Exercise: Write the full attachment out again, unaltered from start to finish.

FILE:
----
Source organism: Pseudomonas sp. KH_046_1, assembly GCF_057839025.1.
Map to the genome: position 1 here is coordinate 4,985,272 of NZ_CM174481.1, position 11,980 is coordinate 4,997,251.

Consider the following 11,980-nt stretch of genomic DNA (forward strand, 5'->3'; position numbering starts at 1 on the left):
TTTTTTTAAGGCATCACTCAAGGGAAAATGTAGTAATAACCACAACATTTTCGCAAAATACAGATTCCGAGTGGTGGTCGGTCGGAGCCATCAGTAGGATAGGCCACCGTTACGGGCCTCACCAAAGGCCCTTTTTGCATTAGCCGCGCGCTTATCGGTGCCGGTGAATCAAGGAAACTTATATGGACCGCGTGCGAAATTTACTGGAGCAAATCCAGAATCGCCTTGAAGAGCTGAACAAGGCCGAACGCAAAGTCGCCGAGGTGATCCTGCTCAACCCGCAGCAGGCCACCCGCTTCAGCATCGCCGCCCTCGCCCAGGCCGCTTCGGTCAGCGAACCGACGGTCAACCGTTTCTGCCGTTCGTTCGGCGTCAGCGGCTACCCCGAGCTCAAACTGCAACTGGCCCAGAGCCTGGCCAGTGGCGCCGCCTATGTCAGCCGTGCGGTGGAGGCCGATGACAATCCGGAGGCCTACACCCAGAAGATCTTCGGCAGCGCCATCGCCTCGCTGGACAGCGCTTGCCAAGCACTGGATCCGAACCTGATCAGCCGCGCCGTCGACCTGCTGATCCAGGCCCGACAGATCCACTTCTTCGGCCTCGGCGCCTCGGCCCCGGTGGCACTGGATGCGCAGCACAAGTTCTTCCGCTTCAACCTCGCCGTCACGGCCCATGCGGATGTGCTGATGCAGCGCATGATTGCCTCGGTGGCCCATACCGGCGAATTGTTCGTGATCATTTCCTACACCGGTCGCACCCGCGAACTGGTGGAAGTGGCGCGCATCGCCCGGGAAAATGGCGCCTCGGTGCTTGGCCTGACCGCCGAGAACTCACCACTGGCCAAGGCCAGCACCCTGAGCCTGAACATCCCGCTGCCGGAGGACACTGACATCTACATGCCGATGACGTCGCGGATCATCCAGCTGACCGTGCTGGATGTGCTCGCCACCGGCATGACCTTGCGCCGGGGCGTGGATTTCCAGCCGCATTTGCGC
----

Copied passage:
Source organism: Pseudomonas sp. KH_046_1, assembly GCF_057839025.1.
Map to the genome: position 1 here is coordinate 4,985,272 of NZ_CM174481.1, position 11,980 is coordinate 4,997,251.

Consider the following 11,980-nt stretch of genomic DNA (forward strand, 5'->3'; position numbering starts at 1 on the left):
TTTTTTTAAGGCATCACTCAAGGGAAAATGTAGTAATAACCACAACATTTTCGCAAAATACAGATTCCGAGTGGTGGTCGGTCGGAGCCATCAGTAGGATAGGCCACCGTTACGGGCCTCACCAAAGGCCCTTTTTGCATTAGCCGCGCGCTTATCGGTGCCGGTGAATCAAGGAAACTTATATGGACCGCGTGCGAAATTTACTGGAGCAAATCCAGAATCGCCTTGAAGAGCTGAACAAGGCCGAACGCAAAGTCGCCGAGGTGATCCTGCTCAACCCGCAGCAGGCCACCCGCTTCAGCATCGCCGCCCTCGCCCAGGCCGCTTCGGTCAGCGAACCGACGGTCAACCGTTTCTGCCGTTCGTTCGGCGTCAGCGGCTACCCCGAGCTCAAACTGCAACTGGCCCAGAGCCTGGCCAGTGGCGCCGCCTATGTCAGCCGTGCGGTGGAGGCCGATGACAATCCGGAGGCCTACACCCAGAAGATCTTCGGCAGCGCCATCGCCTCGCTGGACAGCGCTTGCCAAGCACTGGATCCGAACCTGATCAGCCGCGCCGTCGACCTGCTGATCCAGGCCCGACAGATCCACTTCTTCGGCCTCGGCGCCTCGGCCCCGGTGGCACTGGATGCGCAGCACAAGTTCTTCCGCTTCAACCTCGCCGTCACGGCCCATGCGGATGTGCTGATGCAGCGCATGATTGCCTCGGTGGCCCATACCGGCGAATTGTTCGTGATCATTTCCTACACCGGTCGCACCCGCGAACTGGTGGAAGTGGCGCGCATCGCCCGGGAAAATGGCGCCTCGGTGCTTGGCCTGACCGCCGAGAACTCACCACTGGCCAAGGCCAGCACCCTGAGCCTGAACATCCCGCTGCCGGAGGACACTGACATCTACATGCCGATGACGTCGCGGATCATCCAGCTGACCGTGCTGGATGTGCTCGCCACCGGCATGACCTTGCGCCGGGGCGTGGATTTCCAGCCGCATTTGCGC